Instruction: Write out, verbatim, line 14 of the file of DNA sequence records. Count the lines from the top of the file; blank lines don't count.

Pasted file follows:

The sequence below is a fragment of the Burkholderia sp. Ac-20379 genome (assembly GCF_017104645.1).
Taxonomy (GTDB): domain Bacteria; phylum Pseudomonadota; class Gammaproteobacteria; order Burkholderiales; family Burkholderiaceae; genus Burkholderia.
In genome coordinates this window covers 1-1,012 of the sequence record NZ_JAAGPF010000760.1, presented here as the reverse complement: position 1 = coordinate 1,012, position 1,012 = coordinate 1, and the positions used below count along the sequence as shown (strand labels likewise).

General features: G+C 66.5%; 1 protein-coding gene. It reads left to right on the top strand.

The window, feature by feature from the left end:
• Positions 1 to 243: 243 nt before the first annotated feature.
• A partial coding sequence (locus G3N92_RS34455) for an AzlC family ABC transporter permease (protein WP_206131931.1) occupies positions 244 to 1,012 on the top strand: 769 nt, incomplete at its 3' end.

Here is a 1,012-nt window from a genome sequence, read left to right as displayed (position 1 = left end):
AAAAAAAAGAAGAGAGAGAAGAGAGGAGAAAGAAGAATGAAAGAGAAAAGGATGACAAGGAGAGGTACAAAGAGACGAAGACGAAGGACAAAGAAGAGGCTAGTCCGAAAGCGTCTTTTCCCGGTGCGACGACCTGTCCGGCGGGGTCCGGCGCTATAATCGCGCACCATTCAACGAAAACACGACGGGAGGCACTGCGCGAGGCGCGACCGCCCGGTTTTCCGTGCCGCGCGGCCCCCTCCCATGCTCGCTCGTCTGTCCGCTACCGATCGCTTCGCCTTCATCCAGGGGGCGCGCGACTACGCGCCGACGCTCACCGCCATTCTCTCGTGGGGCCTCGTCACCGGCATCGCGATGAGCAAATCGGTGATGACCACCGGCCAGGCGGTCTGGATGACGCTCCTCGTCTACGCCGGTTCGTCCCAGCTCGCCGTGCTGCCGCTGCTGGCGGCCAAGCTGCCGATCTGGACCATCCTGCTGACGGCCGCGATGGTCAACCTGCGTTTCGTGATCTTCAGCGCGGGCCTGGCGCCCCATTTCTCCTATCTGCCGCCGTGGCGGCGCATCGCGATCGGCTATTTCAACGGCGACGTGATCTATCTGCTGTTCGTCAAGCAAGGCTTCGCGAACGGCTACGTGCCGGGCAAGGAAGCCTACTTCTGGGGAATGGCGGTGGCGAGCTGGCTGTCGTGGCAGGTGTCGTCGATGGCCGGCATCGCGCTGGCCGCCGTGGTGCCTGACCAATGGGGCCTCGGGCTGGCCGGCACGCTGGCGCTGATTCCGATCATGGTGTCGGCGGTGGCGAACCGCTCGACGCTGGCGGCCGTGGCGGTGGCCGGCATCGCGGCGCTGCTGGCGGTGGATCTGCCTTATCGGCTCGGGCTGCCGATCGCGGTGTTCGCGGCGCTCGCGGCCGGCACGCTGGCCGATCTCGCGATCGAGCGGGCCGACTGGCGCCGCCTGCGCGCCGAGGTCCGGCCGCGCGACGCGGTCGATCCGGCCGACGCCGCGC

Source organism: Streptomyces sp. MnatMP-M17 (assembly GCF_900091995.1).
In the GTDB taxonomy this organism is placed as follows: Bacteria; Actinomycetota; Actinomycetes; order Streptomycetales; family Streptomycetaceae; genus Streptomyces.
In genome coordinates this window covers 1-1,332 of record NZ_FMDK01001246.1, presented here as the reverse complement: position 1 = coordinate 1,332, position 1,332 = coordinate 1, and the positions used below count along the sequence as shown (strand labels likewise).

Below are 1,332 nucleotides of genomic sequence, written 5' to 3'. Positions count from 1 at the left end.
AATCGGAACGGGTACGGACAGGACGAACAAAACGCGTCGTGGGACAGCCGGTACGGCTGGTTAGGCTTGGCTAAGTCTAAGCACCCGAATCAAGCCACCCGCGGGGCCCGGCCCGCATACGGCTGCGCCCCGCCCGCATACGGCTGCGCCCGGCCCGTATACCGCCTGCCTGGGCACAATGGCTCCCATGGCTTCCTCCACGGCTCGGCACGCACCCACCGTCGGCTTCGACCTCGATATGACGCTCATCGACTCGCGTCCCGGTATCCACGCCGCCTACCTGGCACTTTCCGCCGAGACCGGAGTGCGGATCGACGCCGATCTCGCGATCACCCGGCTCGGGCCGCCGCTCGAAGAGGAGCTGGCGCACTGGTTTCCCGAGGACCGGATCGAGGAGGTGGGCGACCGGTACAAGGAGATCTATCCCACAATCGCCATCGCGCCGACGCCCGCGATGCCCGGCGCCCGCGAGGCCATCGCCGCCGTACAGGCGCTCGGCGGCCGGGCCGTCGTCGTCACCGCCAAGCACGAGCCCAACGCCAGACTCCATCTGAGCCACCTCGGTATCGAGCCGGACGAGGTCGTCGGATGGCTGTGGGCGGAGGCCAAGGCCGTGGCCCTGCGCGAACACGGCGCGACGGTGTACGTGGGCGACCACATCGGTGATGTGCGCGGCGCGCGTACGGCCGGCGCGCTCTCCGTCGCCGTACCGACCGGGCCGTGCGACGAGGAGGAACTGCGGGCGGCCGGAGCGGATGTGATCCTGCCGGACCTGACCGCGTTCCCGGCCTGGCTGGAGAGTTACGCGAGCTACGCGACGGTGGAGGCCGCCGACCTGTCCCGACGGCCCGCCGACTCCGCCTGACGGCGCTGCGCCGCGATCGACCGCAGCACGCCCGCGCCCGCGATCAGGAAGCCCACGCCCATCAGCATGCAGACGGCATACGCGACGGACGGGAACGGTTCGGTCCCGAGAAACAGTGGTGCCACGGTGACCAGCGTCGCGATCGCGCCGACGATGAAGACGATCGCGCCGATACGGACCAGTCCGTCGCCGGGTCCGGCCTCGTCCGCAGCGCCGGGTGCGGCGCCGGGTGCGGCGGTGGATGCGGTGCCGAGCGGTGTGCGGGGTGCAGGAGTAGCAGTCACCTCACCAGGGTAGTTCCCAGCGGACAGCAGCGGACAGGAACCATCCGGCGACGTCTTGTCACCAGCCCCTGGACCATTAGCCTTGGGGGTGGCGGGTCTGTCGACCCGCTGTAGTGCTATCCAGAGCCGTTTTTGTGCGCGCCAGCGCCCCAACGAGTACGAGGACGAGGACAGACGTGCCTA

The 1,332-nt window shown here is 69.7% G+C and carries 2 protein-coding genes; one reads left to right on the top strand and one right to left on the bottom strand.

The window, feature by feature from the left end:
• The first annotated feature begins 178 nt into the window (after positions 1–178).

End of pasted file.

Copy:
AATCGGAACGGGTACGGACAGGACGAACAAAACGCGTCGTGGGACAGCCGGTACGGCTGGTTAGGCTTGGCTAAGTCTAAGCACCCGAATCAAGCCACCCGCGGGGCCCGGCCCGCATACGGCTGCGCCCCGCCCGCATACGGCTGCGCCCGGCCCGTATACCGCCTGCCTGGGCACAATGGCTCCCATGGCTTCCTCCACGGCTCGGCACGCACCCACCGTCGGCTTCGACCTCGATATGACGCTCATCGACTCGCGTCCCGGTATCCACGCCGCCTACCTGGCACTTTCCGCCGAGACCGGAGTGCGGATCGACGCCGATCTCGCGATCACCCGGCTCGGGCCGCCGCTCGAAGAGGAGCTGGCGCACTGGTTTCCCGAGGACCGGATCGAGGAGGTGGGCGACCGGTACAAGGAGATCTATCCCACAATCGCCATCGCGCCGACGCCCGCGATGCCCGGCGCCCGCGAGGCCATCGCCGCCGTACAGGCGCTCGGCGGCCGGGCCGTCGTCGTCACCGCCAAGCACGAGCCCAACGCCAGACTCCATCTGAGCCACCTCGGTATCGAGCCGGACGAGGTCGTCGGATGGCTGTGGGCGGAGGCCAAGGCCGTGGCCCTGCGCGAACACGGCGCGACGGTGTACGTGGGCGACCACATCGGTGATGTGCGCGGCGCGCGTACGGCCGGCGCGCTCTCCGTCGCCGTACCGACCGGGCCGTGCGACGAGGAGGAACTGCGGGCGGCCGGAGCGGATGTGATCCTGCCGGACCTGACCGCGTTCCCGGCCTGGCTGGAGAGTTACGCGAGCTACGCGACGGTGGAGGCCGCCGACCTGTCCCGACGGCCCGCCGACTCCGCCTGACGGCGCTGCGCCGCGATCGACCGCAGCACGCCCGCGCCCGCGATCAGGAAGCCCACGCCCATCAGCATGCAGACGGCATACGCGACGGACGGGAACGGTTCGGTCCCGAGAAACAGTGGTGCCACGGTGACCAGCGTCGCGATCGCGCCGACGATGAAGACGATCGCGCCGATACGGACCAGTCCGTCGCCGGGTCCGGCCTCGTCCGCAGCGCCGGGTGCGGCGCCGGGTGCGGCGGTGGATGCGGTGCCGAGCGGTGTGCGGGGTGCAGGAGTAGCAGTCACCTCACCAGGGTAGTTCCCAGCGGACAGCAGCGGACAGGAACCATCCGGCGACGTCTTGTCACCAGCCCCTGGACCATTAGCCTTGGGGGTGGCGGGTCTGTCGACCCGCTGTAGTGCTATCCAGAGCCGTTTTTGTGCGCGCCAGCGCCCCAACGAGTACGAGGACGAGGACAGACGTGCCTA